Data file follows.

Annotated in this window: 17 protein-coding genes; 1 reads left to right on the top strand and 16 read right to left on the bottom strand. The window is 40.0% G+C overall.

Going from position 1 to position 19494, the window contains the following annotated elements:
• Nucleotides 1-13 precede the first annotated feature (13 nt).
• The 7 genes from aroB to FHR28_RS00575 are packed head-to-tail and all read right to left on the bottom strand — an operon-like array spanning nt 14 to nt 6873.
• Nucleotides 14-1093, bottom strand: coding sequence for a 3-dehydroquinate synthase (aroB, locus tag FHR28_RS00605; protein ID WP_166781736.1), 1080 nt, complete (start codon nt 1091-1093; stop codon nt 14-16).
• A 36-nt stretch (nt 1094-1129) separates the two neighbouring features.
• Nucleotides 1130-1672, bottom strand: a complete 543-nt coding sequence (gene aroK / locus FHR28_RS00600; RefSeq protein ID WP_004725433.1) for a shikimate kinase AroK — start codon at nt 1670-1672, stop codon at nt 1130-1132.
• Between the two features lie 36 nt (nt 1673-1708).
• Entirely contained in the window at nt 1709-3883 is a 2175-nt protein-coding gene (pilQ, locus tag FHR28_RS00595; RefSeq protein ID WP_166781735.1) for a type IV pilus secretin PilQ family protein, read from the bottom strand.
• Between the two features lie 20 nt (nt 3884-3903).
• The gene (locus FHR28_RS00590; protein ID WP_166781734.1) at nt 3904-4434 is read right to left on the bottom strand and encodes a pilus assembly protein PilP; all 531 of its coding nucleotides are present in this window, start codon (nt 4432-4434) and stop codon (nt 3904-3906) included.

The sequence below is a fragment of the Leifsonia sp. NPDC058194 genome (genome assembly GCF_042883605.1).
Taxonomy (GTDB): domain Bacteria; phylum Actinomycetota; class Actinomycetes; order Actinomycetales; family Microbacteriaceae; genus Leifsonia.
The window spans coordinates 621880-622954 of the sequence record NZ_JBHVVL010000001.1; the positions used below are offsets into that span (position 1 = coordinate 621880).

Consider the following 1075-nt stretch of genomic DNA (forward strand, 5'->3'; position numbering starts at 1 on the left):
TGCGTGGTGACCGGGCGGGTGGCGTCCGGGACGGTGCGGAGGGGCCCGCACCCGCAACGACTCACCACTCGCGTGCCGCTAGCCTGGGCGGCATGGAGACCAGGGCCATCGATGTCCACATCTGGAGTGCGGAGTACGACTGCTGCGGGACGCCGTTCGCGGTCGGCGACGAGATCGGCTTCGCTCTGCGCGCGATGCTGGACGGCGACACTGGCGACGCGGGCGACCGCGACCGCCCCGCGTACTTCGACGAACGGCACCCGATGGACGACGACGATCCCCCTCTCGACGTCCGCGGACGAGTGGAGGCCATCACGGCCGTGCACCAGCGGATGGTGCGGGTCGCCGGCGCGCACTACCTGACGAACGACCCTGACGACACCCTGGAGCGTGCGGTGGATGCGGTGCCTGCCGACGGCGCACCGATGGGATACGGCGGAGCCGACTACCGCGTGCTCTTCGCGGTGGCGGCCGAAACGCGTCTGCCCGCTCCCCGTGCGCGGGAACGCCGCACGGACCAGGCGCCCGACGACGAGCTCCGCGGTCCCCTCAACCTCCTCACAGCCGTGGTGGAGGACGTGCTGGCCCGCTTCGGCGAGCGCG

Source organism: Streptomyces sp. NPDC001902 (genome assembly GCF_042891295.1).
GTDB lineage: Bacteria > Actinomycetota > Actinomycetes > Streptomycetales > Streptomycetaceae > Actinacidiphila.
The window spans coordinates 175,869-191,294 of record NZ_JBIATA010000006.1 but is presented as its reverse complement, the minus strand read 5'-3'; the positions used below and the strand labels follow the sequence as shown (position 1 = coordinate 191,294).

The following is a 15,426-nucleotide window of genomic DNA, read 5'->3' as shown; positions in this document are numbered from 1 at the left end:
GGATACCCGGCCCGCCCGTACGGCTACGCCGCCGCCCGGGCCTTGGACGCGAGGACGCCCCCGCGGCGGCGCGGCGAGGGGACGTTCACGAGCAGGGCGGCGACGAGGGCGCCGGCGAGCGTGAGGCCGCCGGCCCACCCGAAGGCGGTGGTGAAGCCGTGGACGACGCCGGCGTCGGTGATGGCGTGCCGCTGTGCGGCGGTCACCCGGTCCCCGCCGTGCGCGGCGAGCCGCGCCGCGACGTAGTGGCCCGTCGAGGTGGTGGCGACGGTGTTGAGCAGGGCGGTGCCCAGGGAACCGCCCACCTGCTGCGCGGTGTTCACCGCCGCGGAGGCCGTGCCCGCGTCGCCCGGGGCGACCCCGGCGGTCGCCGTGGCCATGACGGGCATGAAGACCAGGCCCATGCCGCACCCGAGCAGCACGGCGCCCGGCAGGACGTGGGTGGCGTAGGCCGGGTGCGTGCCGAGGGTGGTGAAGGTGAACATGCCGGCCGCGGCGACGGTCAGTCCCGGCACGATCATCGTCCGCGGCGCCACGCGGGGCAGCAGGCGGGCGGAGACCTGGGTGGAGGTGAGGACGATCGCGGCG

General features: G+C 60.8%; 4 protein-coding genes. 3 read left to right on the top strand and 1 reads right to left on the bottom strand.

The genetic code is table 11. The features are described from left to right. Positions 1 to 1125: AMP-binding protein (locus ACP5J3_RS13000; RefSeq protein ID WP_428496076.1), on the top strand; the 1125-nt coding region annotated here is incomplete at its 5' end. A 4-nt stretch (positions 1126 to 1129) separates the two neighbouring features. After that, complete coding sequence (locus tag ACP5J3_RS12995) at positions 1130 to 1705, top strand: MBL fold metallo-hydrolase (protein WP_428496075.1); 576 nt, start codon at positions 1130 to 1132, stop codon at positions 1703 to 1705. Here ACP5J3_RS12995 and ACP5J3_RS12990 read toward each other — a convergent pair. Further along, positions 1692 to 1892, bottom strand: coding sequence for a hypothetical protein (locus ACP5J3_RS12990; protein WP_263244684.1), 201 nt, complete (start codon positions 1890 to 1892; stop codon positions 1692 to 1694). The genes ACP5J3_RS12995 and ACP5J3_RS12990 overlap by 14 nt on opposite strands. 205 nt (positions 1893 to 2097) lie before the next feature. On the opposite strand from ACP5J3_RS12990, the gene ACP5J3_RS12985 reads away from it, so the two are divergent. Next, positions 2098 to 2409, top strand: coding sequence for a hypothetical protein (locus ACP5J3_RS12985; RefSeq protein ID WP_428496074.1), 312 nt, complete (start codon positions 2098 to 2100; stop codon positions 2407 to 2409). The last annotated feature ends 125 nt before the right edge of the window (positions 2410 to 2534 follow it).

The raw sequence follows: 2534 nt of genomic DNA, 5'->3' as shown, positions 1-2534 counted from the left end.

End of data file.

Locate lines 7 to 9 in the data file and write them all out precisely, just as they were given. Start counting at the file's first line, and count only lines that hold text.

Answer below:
• Nucleotides 1130-1672, bottom strand: a complete 543-nt coding sequence (gene aroK / locus FHR28_RS00600; RefSeq protein ID WP_004725433.1) for a shikimate kinase AroK — start codon at nt 1670-1672, stop codon at nt 1130-1132.
• Between the two features lie 36 nt (nt 1673-1708).
• Entirely contained in the window at nt 1709-3883 is a 2175-nt protein-coding gene (pilQ, locus tag FHR28_RS00595; RefSeq protein ID WP_166781735.1) for a type IV pilus secretin PilQ family protein, read from the bottom strand.